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  • Top of the Morning: Solon Urges BPO Industry To Increase Maternity Leave Benefits

    The solon is asking for a maternity benefit upgrade following Accenture's new policy for its mom-employees
  • 1. Solon asks BPO to increase maternity leave to four months


    Photo from talentbeat.com

    House Majority Leader and Makati City Representative Mar-Len Abigail Binay urged all business process outsourcing (BPO) firms in the country to increase their benefits to at least four months of paid maternity leave. This is after BPO firm Accenture voluntarily increased the paid maternity leave of their working mothers, which will be enacted by September 1. Representative Binay also explained that a weaker peso is greatly beneficial to BPO firms, which earns in dollars but pay for their employees wages in pesos. (gmanetwork.com)

    2. "Batibot" now a mobile app
    The popular children’s show that aired in the ‘80s up to the late ‘90s is now back as a mobile app. Community of Learners (CoL) and Smart Communications tapped the services of digital startup OrangeFix to develop a “Batibot” learning app. It is the first learning app in Tagalog that is “aligned with the national kindergarten curriculum of the Department of Education. Teacher Feny Bautista of the school of CoL and renowned writer Rene Villanueva conceptualized the show back then, modeling it after another popular children’s show “Sesame Street.” (inquirer.net)

    3. Cristalle Belo engaged to Aussie boyfriend


    The celebrity entrepreneur is now engaged to her Australian boyfriend Justin Pitt, who is general manager of Anantara Hotel in Cambodia. The two have been dating for more than a year and their long-distance relationship didn’t stop them from making it work. Cristalle announced the good news via her Instagram where she posted a photo of her engagement ring. She captioned the photo, “This is it, Justin Pitt. I love you,” with the hashtag #FutureMrsPitt. (pep.ph)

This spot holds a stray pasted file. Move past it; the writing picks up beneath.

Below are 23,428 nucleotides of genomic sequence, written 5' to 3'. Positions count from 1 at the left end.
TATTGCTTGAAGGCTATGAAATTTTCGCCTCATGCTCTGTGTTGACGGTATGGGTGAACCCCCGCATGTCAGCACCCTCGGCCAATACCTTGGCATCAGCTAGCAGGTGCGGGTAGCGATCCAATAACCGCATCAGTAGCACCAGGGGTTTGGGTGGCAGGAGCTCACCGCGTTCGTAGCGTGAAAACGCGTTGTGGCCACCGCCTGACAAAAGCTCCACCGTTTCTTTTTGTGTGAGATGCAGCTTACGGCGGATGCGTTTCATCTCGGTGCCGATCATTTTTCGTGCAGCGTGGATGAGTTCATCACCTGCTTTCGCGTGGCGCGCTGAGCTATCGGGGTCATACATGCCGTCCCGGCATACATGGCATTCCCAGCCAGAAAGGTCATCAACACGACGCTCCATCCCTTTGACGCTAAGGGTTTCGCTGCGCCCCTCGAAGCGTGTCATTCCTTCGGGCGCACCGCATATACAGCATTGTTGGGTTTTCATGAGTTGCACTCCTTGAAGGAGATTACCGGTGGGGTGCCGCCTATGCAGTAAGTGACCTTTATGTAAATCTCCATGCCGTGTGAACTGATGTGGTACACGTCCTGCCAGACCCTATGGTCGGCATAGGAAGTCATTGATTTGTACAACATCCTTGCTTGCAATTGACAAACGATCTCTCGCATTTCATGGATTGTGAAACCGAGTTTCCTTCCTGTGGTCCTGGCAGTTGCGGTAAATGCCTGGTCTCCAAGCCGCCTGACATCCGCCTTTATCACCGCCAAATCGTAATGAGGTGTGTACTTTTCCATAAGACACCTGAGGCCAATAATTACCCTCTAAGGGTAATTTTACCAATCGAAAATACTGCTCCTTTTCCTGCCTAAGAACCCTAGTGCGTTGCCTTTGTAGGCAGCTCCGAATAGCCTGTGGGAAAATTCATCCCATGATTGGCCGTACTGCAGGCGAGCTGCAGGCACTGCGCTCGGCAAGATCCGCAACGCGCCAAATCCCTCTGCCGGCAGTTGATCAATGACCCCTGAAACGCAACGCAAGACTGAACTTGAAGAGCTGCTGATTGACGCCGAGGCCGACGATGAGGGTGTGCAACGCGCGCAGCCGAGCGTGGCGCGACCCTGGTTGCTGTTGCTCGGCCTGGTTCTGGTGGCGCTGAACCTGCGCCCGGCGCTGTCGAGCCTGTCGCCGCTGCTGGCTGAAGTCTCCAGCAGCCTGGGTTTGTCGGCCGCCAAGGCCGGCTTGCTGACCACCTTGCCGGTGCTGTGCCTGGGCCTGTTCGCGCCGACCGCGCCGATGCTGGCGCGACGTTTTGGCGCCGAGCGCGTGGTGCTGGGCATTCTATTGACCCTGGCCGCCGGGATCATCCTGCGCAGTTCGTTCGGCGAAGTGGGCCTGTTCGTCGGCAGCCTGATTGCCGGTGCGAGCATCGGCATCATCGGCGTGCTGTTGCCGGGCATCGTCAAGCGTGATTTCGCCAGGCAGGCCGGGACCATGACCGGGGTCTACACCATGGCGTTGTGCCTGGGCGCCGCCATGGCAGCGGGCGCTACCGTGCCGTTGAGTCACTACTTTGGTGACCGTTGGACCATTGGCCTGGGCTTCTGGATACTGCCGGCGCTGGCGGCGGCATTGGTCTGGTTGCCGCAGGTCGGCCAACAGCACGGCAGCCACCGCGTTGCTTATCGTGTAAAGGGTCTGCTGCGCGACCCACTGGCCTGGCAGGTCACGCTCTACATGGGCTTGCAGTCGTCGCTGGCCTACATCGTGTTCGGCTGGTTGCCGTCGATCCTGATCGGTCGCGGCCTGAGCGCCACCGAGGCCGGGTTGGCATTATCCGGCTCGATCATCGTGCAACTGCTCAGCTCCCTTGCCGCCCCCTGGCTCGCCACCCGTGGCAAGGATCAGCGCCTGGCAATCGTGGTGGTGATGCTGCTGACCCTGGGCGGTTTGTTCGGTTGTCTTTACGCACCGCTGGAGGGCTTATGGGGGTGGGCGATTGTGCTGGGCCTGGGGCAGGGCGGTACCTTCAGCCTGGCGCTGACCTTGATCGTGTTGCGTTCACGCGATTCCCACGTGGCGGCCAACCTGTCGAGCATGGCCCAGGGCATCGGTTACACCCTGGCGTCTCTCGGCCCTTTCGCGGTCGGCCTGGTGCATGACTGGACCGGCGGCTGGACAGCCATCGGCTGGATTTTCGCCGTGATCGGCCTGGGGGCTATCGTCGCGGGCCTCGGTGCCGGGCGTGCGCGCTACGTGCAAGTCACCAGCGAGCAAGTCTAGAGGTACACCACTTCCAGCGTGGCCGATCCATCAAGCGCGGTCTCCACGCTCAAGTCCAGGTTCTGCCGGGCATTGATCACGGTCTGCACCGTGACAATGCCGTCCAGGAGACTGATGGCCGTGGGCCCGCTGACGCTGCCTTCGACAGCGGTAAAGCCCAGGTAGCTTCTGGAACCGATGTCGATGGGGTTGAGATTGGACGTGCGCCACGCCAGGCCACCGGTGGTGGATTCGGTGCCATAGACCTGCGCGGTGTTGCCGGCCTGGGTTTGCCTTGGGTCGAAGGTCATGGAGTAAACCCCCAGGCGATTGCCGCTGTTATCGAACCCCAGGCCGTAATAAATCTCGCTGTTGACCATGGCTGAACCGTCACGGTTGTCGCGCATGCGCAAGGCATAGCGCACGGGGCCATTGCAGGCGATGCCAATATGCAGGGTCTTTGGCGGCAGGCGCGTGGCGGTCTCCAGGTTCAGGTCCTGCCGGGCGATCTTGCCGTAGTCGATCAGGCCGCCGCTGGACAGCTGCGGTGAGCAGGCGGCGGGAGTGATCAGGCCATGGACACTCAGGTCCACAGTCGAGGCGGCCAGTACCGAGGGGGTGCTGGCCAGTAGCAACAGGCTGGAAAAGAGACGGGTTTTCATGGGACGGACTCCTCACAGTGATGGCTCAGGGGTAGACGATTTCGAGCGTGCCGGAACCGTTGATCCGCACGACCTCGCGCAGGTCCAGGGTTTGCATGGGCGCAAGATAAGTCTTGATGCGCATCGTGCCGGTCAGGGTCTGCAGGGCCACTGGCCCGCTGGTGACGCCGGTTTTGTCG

4. Dad creates superheroes with disabilities
    Dan White couldn’t find any character on the media that his daughter Emily, who uses a wheelchair, could relate to -— at least not one who really showcased the disabilities of children who use wheelchairs. See, Emily was born with spina bifida, a defect that affects the spine and nerves. And so, Dan made his own characters that use their disabilities as their superpowers in "The Department of Ability." He said in an interview, “I wanted a broad range of diverse characters that would be unique, original and be fun for all kids to look [to] and emulate. [The characters] show the wider world that disability can be a power, that it’s easy for disability to be mainstream without being frightening or misunderstood.” (yahoo.com)

    5. How to combat racial bias among little kids
    Researchers from the University of Delaware conducted as part of a decade-long international research project details an experiment that show how to eliminate racial bias among very young kids. The same team of researchers had earlier shown that three-month-olds have a visual preference for faces that match the racial group they see most in their daily lives. The study suggests that personal interactions with people of other races may go a long way in counteracting stereotypes. (huffingtonpost.com)

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